Giordano says most first-timers try the Introductory Experience, which begins with surfing the slopes of two small hills about 5 to 10 feet off the ground.
Next, students fly tandem with an instructor between 1,500 feet and 3,000 feet above beautiful Lookout Valley.
For those interested in more comprehensive training, multi-day programs and onsite rental cabins are available as well. During your stay, when you’re not soaring in the sky, you can check out the local pro shop, volleyball courts and swimming pool.
New aerial park offers 'high gravity' thrills
Driving along US 321 towards Blowing Rock, North Carolina, it’s impossible to miss the towering 50-foot structure.
High Gravity Adventures, a new aerial park next to Tweetsie Railroad, offers three progressively higher and more challenging levels, ranging from 15 to 50 feet.
Guests, who are connected to the course via a built-in steel cable and full-body harness, climb and navigate through a maze of more than 75 elements, including cargo nets, aerial bridges, tight-rope walks, wobbly logs and swinging platforms.
Opened in 2015, the adventure course is the first of its kind in the High Country.
There’s also a separate, smaller course for kids ages 4 to 10.
The center’s newest attraction is the three-person Giant Swing, which was unveiled in July, says Ruthie Nathan, a marketing and sales representative.
With this ride, thrill seekers are pulled up 45 feet to the top of the swing, at which point one brave soul pulls the self-release rip-cord.
There is moment of stomach-flipping weightlessness, and then gravity takes control as you soar and accelerate through the air before plunging backwards again.
Float away with ballooning in Tennessee
It was a bad case of heartburn that got Ray Fournier into the hot air balloon business. The year was 1995, and at the time he was an information technology executive in New Hampshire.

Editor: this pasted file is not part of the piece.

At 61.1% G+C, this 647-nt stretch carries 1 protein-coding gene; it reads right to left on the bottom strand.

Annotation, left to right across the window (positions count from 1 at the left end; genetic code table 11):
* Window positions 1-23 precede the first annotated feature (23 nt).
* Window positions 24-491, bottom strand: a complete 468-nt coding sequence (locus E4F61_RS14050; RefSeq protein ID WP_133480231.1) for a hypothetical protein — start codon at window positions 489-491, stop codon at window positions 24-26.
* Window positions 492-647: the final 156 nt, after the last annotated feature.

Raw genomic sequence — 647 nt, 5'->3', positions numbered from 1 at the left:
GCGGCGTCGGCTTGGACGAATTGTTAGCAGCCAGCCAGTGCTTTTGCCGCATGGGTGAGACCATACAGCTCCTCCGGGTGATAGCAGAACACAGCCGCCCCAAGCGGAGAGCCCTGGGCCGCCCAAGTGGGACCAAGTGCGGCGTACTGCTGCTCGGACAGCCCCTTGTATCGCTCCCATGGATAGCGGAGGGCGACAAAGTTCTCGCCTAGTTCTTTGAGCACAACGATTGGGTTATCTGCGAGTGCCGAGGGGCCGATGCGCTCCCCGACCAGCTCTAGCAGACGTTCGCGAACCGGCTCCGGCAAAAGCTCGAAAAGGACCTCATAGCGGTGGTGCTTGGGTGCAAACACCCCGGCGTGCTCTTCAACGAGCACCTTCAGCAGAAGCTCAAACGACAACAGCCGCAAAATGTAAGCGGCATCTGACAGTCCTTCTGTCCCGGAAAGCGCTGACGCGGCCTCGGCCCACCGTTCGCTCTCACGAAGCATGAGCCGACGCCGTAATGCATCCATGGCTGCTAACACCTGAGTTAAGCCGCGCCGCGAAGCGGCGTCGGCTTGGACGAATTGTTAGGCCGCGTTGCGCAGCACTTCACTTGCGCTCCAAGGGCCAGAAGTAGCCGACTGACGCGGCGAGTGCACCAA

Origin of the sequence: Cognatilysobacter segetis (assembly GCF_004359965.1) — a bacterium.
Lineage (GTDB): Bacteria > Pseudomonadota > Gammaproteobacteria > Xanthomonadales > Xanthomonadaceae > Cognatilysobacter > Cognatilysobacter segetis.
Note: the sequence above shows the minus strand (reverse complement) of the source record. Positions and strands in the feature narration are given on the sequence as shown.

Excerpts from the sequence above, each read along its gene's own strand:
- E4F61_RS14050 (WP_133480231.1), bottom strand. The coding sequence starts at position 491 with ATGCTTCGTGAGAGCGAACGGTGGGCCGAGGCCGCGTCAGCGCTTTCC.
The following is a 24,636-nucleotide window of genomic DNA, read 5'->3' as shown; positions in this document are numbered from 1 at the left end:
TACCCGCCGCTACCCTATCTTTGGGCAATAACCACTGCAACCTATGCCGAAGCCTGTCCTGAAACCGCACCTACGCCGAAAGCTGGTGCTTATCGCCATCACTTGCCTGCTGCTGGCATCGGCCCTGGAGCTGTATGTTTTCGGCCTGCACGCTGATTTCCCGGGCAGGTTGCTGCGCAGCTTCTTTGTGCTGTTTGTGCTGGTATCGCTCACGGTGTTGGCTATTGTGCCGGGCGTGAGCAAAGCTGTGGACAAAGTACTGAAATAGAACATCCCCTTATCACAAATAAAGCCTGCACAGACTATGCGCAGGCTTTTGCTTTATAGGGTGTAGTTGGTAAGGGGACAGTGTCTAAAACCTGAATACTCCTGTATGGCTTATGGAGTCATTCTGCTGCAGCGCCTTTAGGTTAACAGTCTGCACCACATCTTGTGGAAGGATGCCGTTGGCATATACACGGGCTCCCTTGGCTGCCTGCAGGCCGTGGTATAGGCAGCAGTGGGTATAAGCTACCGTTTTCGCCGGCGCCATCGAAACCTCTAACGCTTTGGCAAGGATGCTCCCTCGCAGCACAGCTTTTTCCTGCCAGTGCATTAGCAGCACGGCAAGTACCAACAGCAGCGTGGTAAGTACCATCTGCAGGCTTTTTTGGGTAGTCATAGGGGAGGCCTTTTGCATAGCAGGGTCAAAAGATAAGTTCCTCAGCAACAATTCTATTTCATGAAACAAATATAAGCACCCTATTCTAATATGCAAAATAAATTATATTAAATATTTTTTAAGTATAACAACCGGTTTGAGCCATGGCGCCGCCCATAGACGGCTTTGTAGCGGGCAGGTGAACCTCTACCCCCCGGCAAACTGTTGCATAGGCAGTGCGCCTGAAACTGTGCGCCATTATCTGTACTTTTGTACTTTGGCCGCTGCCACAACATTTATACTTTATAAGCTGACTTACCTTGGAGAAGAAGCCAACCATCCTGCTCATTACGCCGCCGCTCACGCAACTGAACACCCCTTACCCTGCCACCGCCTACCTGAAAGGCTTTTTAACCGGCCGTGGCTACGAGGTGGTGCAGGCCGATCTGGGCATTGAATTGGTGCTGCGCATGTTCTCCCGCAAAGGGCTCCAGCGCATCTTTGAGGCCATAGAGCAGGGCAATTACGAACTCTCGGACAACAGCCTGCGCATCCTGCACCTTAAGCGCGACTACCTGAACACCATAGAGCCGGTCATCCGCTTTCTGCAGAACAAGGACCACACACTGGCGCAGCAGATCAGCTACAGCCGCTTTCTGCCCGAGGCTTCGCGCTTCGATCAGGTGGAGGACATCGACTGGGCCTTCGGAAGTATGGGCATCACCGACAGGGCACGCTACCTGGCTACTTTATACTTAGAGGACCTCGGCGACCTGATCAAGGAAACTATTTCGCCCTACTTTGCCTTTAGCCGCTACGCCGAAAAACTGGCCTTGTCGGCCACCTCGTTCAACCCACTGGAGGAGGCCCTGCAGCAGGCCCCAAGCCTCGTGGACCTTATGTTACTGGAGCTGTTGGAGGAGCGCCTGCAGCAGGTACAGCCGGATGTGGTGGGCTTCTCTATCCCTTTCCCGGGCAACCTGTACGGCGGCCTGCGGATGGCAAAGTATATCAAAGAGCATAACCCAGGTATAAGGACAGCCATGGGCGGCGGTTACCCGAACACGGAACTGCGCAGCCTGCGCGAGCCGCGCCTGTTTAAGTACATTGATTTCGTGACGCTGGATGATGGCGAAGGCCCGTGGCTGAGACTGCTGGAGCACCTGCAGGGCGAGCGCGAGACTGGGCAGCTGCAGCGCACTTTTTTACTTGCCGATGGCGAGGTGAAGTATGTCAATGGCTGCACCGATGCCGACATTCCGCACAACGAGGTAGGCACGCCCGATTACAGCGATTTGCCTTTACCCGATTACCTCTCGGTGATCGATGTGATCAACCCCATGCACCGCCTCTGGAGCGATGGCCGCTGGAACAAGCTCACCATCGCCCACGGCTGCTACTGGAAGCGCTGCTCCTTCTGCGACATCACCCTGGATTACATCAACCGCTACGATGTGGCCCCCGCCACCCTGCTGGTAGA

He went in for what was supposed to be a simple procedure to correct recurring bouts of heartburn, but during the surgery the doctor accidentally cut open Fournier’s stomach.
He nearly died.
“That was it. I decided life is too short, and if I want to do something, I’m going to do it,” he says.
What Fournier wanted to do was start his own hot air balloon business. He had taken his first hot air balloon ride in 1990 and became instantly hooked.
For years, he dreamed about starting his own balloon business, but concerns about money and other practicalities stopped him from taking the leap.
But following his near-death experience, Fournier decided to go for it. He earned all the necessary licenses and opened What’s Up Ballooning in 1997.
When he retired two years ago, he and his wife, Mary Ann, moved to east Tennessee, where they continue to operate the business.
The couple offers scenic hour-long balloon rides, usually at about 2,000 feet, in the Sevierville, Pigeon Forge and Gatlinburg area, all of which provide great views of the Smokies.
“Watching the world go by suspended below a balloon is magical,” says Fournier.
Want to climb in an 'Ewok' village?
Spend the day playing in what looks like a life-size Ewok village at The Beanstalk Journey in Morganton.
Offering an adventurous and fun combination of interconnected ziplines and sky bridges, Beanstalk transports you through a labyrinth of 15 tree houses, some of them 50 feet in the air.
You can also challenge your climbing skills on the 35-foot, eight-sided Beanstalk Climbing Tower and try out the simulated bungee jump.